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Anita giving water to thirsty pigs. Photo by Elli Garlin

Last week, a judge in Canada dismissed charges against activist Anita Krajnc, who was arrested in 2015 after giving water to a thirsty pig bound for slaughter in Ontario. She faced up to six months in jail and a $5,000 fine. Her arrest and trial received international attention, and the group she started in 2010, Toronto Pig Save, has inspired similar groups within the animal “save” movement around the world. Anita was kind enough to chat with me about her trial and her activism and offer a few words of advice to other activists.

Congratulations on being acquitted of criminal mischief. Are you at all surprised by the verdict?

It’s an issue that really resonated with the public—that compassion is not a crime … that giving water to pigs is not a crime. I was actually hoping for a lot more, maybe some legal precedents, but that didn’t happen.

If you had been found guilty, would you have paid the fine?

I probably would not have paid it. I would have said, “It’s not right.”

Was there anything about the trial that surprised you?

Yes. I was impressed by Judge Harris, because he accepted all my lawyers’ defense as exhibits. Like, when they presented VR [virtual reality] headsets showing iAnimal from Animal Equality, he accepted that as evidence of how pigs are treated informed the work we do, including giving water to pigs. He accepted the 12-minute video, which was shown in court and shows pigs being electrically prodded into a gas chamber and shows one of the pigs trying to jump over the enclosure and the worker putting the prod in his ear. It was really gruesome evidence of how they’re treated.

He accepted another video, which showed pigs at Richard Hoyle’s Pig Preserve. I had shot a video where Richard talked about how pigs have 30 different vocalizations; they have 120 or more ways to communicate, when they combine a vocalization with a body posture or facial expression, like showing their tusks. He talked about how they formed groups, that they’re matriarchal, that they forage in the forest for berries and squash, that they like some types of grass.

So we’d gone over who pigs are in a more natural setting with their friends and family, and also how they’re treated.

The charges were dismissed, but it was because I did not interfere with property—the “property” being the pigs. I didn’t stop the truck. I didn’t prevent those pigs from being slaughtered. So the judge said I’m not guilty.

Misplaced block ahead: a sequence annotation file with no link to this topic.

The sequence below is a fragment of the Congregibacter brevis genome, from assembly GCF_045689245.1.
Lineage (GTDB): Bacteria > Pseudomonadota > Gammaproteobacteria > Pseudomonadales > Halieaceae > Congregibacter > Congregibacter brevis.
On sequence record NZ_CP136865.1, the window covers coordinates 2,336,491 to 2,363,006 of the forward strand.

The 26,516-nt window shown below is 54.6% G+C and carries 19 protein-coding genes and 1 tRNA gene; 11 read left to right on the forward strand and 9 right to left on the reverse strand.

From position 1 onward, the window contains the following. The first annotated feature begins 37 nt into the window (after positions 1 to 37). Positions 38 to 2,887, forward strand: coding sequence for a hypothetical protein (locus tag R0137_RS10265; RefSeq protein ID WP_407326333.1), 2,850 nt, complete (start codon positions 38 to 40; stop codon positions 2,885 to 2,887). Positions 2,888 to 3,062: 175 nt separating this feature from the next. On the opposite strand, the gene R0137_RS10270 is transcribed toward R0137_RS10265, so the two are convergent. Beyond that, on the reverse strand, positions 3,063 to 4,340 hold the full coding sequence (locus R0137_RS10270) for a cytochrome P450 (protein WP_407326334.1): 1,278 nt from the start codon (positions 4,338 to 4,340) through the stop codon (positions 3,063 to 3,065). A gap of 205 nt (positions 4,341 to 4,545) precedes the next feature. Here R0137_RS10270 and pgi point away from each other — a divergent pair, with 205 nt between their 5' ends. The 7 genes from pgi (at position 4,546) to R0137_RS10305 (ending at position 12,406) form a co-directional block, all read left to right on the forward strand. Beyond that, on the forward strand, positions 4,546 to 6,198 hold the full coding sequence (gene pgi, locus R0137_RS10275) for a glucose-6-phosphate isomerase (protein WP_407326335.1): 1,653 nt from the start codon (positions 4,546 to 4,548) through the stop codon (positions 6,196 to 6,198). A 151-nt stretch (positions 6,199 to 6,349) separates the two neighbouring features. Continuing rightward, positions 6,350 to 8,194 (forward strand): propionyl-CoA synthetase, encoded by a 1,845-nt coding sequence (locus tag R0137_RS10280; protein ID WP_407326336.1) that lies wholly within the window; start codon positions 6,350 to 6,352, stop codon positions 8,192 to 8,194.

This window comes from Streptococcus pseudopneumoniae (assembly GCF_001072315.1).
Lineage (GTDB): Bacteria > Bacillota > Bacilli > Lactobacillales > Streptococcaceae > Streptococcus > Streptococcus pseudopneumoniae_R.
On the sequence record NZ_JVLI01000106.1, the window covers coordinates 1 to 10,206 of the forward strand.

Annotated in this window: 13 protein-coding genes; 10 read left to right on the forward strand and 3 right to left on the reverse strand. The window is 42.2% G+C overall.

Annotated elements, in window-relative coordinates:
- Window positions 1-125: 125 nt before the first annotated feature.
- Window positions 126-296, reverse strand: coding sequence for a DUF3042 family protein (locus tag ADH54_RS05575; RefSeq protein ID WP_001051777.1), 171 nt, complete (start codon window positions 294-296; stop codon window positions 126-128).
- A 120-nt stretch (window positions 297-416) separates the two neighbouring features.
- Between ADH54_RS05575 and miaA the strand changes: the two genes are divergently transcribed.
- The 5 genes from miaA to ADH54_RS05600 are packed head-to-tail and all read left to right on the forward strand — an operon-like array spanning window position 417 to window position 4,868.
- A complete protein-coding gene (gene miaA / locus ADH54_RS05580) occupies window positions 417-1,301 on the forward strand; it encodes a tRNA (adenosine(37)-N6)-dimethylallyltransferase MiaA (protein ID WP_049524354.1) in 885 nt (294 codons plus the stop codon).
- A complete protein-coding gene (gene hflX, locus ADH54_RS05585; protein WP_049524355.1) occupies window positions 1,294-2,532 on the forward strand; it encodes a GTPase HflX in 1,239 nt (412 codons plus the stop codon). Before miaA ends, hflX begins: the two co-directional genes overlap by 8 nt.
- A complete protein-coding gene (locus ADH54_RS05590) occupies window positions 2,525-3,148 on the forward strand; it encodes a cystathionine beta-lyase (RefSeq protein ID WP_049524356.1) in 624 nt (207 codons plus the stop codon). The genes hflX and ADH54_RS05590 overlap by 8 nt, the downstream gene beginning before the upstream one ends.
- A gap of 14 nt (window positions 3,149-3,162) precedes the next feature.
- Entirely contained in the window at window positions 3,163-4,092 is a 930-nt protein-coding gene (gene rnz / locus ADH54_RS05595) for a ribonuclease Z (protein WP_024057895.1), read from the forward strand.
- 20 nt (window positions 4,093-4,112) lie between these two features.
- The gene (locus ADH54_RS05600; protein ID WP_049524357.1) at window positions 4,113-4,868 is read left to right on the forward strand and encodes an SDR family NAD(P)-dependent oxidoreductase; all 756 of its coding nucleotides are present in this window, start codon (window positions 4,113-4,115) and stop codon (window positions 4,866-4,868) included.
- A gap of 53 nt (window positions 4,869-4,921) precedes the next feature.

Will your activism change at all as a result of this trial?

It didn’t change our forms of activism at all, even after I was charged. I have since given water. Other people have given water to thirsty pigs. The trial has taken almost two years, and during that time we’ve continued to give water to thirsty pigs on hot days. But I was surprised the trial didn’t intimidate other people in our group. The first vigil we held after I was charged, people got right in front of me and started giving water. I thought, “OK, obviously it has not impacted people.” And, our movement has really grown a lot. At the beginning of 2016 there were about 50 groups, by the end of the year there’s 100, and there’s almost 150 now. So it’s growing exponentially. And it’s growing in interesting places. Like, there’s a Hong Kong Pig Save, and at their first vigil they gave water to pigs. There are two groups in Sweden, and they give water to pigs. There are four groups in South America now. One of the groups is called Save Movement Lima; at their first vigil a few weeks ago, they gave water to cows. There are almost 40 groups in the United Kingdom. So this idea of giving water to thirsty animals going to slaughter is an international phenomenon.

[In addition to the vigils, Anita explained they started doing vigils right in front of the slaughterhouse, where they unload the pigs.]

We were bearing witness to the poor pigs, who the workers were unloading with electric prods and paddles. We had two sites and doing three vigils a week, so it was a very intensive grassroots campaign, and it’s site specific, targeting one slaughterhouse.

When you look at the groups around the world, sometimes they use that strategy of bearing witness, and sometimes they use what they call a city vigil. It’s in the city, at an intersection, where the slaughterhouse trucks pass. They might not be able to get near a slaughterhouse, but they are at a busy intersection and they are raising public awareness about slaughterhouses in their communities.

Photo by Jo-Anne McArthur

Both of your attorneys, James Silver and Gary Grill, are vegan. Do you think that was important to your defense?